Over the years I have dallied with Ordnance Survey triangulation points. For readers from abroad these are concrete pillars used by our mapping quango to mount surveying equipment enabling mapping of the whole of the UK - there are 6,500 of them, so for me this is a good list because the number means I have no likelihood of completing them all and can just cherry pick and avoid the stress of compulsive list ticking.
OS maps are divided into numbered sheets. In the past I have visited all the trigs on Sheet 97 (Kendal and Morecambe) and Sheet 98 (Wensleydale and Upper Wharfedale) - there are usually forty or fifty on each map sheet.
Some years ago I had made a start on Sheet 91 (Appleby-in-Westmorland) and visited 16 of the 48. I have for the moment resumed this campaign and visited two more yesterday bringing my total to 18.
Trigs have to be in a prominent position to enable a view of two more trigs to measure the angles of elevation and horizontal plane for completion of each triangle. The majority are therefore situated on high points but there are also many on low lying terrain, often only a short distance from a road, so it can be feasible to visit several trigs in one outing.
If you want to know more THIS SITE is worth s visit.
This resumption was conceived on a whim as I breakfasted and looked out at a tempting weather window. I had other things to do but I reckoned I could be there and back in time for at least some of my chores.
This was all glorious limestone hill country as good as it gets and it was invigorating to get back amongst some hills after much recent rural country walking. Knott was only a short climb and I decided to put off my chores and drive the few miles north of Orton to bag the second one which was only a short walk from the road. That gave me a little bonus. Ordnance Survey, having finished using trig points offered members of the public the opportunity to "adopt a trig" - that has since been discontinued, and I have only seen one or two of these, but Maulds Meaburn was one such. The adopter was one William Dodds - "On the occasion of his retirement - May 1994." Despite time Internet searching I could glean nothing about William. If anybody knows more I would be interested to hear.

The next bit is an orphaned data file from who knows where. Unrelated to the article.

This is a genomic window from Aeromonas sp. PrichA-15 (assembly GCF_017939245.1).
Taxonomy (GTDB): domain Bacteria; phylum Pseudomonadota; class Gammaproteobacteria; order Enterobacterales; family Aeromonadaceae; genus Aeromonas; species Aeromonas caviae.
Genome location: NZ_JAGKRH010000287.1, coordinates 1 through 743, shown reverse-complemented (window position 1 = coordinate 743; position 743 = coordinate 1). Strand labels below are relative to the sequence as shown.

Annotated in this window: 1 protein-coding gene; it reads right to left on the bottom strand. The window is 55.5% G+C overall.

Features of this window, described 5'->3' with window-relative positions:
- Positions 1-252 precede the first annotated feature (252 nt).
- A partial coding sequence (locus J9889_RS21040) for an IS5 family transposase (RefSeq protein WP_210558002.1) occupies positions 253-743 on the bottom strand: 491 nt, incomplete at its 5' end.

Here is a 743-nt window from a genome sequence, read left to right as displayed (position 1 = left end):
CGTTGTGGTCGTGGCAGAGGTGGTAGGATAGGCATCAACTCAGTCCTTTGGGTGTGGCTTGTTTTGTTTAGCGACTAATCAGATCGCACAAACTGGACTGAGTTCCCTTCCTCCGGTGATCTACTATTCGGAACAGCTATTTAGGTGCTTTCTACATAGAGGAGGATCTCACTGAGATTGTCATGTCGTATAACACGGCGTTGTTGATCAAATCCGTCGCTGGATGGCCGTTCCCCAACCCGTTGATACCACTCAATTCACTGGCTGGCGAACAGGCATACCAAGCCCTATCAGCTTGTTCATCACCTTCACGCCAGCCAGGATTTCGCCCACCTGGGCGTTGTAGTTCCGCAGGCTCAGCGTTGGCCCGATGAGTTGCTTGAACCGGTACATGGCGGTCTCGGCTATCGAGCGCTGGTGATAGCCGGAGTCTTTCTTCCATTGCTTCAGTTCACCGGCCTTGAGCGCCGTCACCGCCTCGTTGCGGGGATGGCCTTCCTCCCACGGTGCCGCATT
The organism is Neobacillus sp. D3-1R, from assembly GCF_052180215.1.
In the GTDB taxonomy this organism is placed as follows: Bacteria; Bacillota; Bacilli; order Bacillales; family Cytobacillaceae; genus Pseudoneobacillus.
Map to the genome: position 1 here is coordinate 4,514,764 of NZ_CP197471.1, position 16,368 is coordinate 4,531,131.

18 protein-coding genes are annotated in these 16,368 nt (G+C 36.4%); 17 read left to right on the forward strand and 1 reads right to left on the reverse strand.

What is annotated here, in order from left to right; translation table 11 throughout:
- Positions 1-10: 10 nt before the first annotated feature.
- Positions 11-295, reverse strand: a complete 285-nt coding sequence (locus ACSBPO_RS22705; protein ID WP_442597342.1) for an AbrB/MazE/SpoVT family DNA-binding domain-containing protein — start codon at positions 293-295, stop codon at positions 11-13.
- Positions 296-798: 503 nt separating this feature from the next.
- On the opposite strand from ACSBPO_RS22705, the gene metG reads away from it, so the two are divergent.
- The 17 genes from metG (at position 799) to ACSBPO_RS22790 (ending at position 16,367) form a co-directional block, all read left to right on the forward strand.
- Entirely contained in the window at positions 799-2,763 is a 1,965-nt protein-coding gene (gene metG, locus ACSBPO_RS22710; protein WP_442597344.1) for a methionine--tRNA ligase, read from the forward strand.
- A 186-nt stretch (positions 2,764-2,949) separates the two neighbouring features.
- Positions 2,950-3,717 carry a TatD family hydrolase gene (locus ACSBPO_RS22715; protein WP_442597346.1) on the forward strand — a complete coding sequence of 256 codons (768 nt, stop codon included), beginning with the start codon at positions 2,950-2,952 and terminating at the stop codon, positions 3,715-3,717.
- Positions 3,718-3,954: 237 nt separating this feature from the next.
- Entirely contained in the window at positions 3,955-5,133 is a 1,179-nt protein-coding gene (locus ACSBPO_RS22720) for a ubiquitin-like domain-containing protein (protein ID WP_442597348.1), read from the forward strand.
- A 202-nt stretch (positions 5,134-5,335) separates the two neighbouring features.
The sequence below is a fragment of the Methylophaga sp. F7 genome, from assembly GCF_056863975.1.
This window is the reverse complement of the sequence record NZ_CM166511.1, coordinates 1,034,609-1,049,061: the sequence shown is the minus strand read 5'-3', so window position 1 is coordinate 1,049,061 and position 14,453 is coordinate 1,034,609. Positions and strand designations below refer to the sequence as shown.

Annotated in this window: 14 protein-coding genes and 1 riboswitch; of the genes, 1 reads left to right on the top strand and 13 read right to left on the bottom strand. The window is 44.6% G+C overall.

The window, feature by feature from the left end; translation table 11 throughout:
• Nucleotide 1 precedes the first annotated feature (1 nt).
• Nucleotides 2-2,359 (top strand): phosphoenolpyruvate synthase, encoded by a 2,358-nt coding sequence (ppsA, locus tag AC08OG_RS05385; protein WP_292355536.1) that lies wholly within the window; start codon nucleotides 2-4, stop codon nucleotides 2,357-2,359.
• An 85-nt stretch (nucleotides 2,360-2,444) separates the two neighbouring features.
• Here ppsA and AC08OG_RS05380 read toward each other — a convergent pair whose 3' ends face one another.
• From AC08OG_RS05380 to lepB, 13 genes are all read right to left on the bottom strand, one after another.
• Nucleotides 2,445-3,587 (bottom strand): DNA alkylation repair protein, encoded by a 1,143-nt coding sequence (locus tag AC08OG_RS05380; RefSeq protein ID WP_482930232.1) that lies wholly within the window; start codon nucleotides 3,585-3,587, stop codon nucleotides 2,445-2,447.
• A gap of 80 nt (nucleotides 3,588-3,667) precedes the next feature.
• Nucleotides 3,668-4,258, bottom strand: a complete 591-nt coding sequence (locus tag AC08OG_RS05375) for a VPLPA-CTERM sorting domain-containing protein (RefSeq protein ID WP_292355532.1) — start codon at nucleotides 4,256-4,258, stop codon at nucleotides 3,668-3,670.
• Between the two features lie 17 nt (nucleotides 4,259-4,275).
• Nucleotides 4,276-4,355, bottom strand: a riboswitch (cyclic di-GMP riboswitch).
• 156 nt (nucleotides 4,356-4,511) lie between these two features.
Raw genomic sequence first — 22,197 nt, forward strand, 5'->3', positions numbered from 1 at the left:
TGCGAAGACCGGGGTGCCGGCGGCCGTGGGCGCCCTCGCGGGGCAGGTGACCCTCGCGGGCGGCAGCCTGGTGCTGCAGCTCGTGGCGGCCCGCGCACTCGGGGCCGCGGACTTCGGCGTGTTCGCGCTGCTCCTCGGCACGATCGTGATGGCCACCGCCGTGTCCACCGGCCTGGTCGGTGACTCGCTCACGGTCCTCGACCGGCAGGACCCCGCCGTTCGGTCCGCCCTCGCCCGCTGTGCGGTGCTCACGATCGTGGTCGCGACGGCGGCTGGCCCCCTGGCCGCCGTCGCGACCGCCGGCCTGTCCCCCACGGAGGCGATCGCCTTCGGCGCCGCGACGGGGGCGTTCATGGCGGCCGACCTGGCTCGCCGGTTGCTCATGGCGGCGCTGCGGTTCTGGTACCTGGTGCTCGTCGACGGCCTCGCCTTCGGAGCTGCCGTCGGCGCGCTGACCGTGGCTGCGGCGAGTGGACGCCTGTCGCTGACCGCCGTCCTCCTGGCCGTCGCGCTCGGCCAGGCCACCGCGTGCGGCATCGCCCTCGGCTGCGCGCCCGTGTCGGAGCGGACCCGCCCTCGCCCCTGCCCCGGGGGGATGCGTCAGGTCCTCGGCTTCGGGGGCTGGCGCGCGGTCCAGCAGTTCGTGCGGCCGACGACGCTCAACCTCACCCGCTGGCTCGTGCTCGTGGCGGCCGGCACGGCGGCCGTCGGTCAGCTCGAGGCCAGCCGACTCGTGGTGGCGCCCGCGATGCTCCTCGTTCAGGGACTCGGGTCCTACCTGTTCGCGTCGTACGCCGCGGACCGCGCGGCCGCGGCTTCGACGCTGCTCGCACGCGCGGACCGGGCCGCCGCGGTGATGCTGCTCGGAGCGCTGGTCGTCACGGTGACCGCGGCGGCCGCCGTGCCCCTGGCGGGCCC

After allowing my Panasonic TZ100 to ingest mud I made an insurance claim and then bought a new TZ80 which only has the smaller sensor but with the advantages of a 30 x zoom and a proper viewfinder. Today was my first chance to give this a try so I took many photos.
|Just off from the road - we have had much rain recently. Knott is the obvious hill - the trig is quite a long way back from a cairn that can be seen from this location|
|Lime kiln. There are many in these limestone dales|
|Typical limestone escarpment|
|This and below - zooms into the northern end of The Howgills|
|Knott summit and trig|
|Just a few yards from Knott trig - perfection|
|On the way to Maulds Meaburn trig, only a couple of hundred yards from the road|
|East from Maulds Meaburn trig - northern pennines in the distance|
|"This trig pillar was adopted by William Dodds on the occasion of his retirement - May 1994"|